The Centre brought a tunnel safety expert from Australia on Monday as 41 construction workers completed 200 hours inside a blocked mountain tunnel in Uttarkashi without certainty of life and deprived of natural light, sufficient food and oxygen and battling mental stress.
Officials said that half the rescue workers deployed to remove the debris had stopped drilling, fearing for their own safety, after they noticed cracks on the side of the tunnel and felt vibrations on its roof.
Arnold Dix, president of the International Tunnelling and Underground Space Association, tried to instil confidence among the rescuers after reaching the spot where a 57-metre stretch of the Silkyara Bend-Barkot Tunnel had collapsed at 5.30am on November 12, about 270 metres from its mouth.
"We are going to get these men out. Great work is being done. Our whole team is here and we are going to find a solution and get them out," Dix said.
But he stressed the importance of the rescuers' safety, too, warning that it was crucial to study the mountain and the tunnel to avoid any possible "trap".
"It is important that not only the men (to be) rescued but also the men who are rescuing are safe. The team here is fantastic; the plans are looking fantastic. The work is very systematic," he said.
Anshu Manish Khalkho, director of the National Highways and Infrastructure Development Corporation Limited, said that half the workers had come out of the tunnel on Friday after hearing a loud thud, an earthquake on Thursday having already left them shaken.
"Half the workers are working there; the rest don't want to go inside," he said.
Dix said: "We are rescuing those 41 men and we will not let anyone get hurt while doing it…. It is looking very positive as we have the best experts in Himalayan geology with us."
Dix has in the past received the Allen Neyland Australasian Tunnelling Society’s biannual award and a Committee Service Award from the National Fire Protection Association of the US.
The Australian was seen in a video paying his respects at a newly erected makeshift temple near the mouth of the tunnel at the suggestion of a member of the Indian rescue team before walking towards the mountain.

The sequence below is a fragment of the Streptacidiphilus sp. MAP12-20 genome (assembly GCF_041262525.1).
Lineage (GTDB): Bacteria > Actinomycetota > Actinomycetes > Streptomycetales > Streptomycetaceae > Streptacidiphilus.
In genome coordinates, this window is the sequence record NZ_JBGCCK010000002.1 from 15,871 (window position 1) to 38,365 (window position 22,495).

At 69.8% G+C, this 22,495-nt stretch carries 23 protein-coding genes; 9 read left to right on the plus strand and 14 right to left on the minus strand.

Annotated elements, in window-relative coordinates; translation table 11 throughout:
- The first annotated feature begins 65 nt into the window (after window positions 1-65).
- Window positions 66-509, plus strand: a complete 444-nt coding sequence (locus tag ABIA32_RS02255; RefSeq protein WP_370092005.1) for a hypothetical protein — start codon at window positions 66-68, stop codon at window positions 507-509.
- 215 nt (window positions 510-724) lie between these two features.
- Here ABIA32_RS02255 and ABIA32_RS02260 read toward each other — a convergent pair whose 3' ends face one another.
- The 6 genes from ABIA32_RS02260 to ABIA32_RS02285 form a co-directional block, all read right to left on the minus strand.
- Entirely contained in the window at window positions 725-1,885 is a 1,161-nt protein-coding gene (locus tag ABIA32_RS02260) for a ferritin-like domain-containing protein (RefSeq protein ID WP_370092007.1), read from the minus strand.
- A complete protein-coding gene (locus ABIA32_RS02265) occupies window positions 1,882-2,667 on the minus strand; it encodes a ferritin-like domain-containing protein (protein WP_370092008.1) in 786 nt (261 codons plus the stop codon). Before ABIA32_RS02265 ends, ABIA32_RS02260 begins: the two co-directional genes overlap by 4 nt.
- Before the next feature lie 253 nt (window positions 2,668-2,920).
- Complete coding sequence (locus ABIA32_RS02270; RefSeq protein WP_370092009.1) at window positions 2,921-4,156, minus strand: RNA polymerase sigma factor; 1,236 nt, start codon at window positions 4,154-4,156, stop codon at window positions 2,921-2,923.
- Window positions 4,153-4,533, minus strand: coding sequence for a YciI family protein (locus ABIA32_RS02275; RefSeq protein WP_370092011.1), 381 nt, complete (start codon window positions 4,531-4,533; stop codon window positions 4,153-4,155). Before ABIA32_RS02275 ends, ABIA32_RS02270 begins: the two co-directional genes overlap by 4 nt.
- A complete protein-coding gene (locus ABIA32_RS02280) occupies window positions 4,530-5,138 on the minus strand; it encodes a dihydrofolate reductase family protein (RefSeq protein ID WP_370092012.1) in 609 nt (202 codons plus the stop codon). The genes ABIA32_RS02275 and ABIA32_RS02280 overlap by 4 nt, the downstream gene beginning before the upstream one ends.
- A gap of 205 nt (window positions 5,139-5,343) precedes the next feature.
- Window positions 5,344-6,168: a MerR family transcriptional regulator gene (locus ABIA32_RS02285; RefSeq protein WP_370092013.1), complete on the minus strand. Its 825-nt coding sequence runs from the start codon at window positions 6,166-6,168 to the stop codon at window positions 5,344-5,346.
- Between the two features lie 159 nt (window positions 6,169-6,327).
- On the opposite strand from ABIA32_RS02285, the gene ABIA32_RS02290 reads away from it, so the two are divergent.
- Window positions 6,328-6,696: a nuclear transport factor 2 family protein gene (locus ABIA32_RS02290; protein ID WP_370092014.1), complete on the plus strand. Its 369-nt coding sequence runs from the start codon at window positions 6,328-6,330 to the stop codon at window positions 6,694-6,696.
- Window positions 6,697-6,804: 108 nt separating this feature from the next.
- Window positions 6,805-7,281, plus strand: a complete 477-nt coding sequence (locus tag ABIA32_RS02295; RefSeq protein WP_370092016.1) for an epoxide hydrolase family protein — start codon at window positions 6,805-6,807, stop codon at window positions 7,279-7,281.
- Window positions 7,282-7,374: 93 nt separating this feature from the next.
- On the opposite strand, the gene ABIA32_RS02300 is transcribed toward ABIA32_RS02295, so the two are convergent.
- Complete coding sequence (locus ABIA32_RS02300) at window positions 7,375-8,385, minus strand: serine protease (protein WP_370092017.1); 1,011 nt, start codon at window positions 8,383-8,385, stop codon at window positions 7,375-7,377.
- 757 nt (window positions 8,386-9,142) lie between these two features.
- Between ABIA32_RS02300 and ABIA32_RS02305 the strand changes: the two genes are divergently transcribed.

Success has so far eluded the rescuers. Efforts to push four Hume pipes of 6m diameter each through the rubble to create a passage were halted at 9pm on Friday when the drill machine developed a snag.
So far, two water pipes, 4 inches in diameter, are being used to supply the trapped labourers with oxygen and small packs of food, vitamin tablets and antidepressants and to allow them to interact with their families and the rescuers.
“We have inserted another pipe of six inches (diameter),” Khalkho said late on Monday evening. “Our priority is to send more food, such as pieces of apples and bananas, after consulting doctors. We have been sending small packs (of dry fruits, gram, jaggery and medicines) but we need to provide them with a staple diet.
“We — the experts, doctors and their family members — are talking to them every 2-3 hours. We will also be able to see the trapped labourers through the new pipe.”
He said the Defence Research and Development Organisation had sent two robots, weighing 20kg and 50kg, that the rescuers had planned to send inside the tunnel through a gap between its roof and the debris.
But, he added, he was unsure whether the robots would be able to move over the sand.
Khalkho said the rescuers, who had identified two fresh spots for vertical and perpendicular drilling, were waiting for the necessary drilling machinery to arrive. “They are being transported through road as they couldn’t be airlifted,” he said.
However, two of the four trucks bringing parts of the heavy drill machine required for the vertical drilling met with an accident on their way from Dehradun. The other two trucks arrived on Monday afternoon.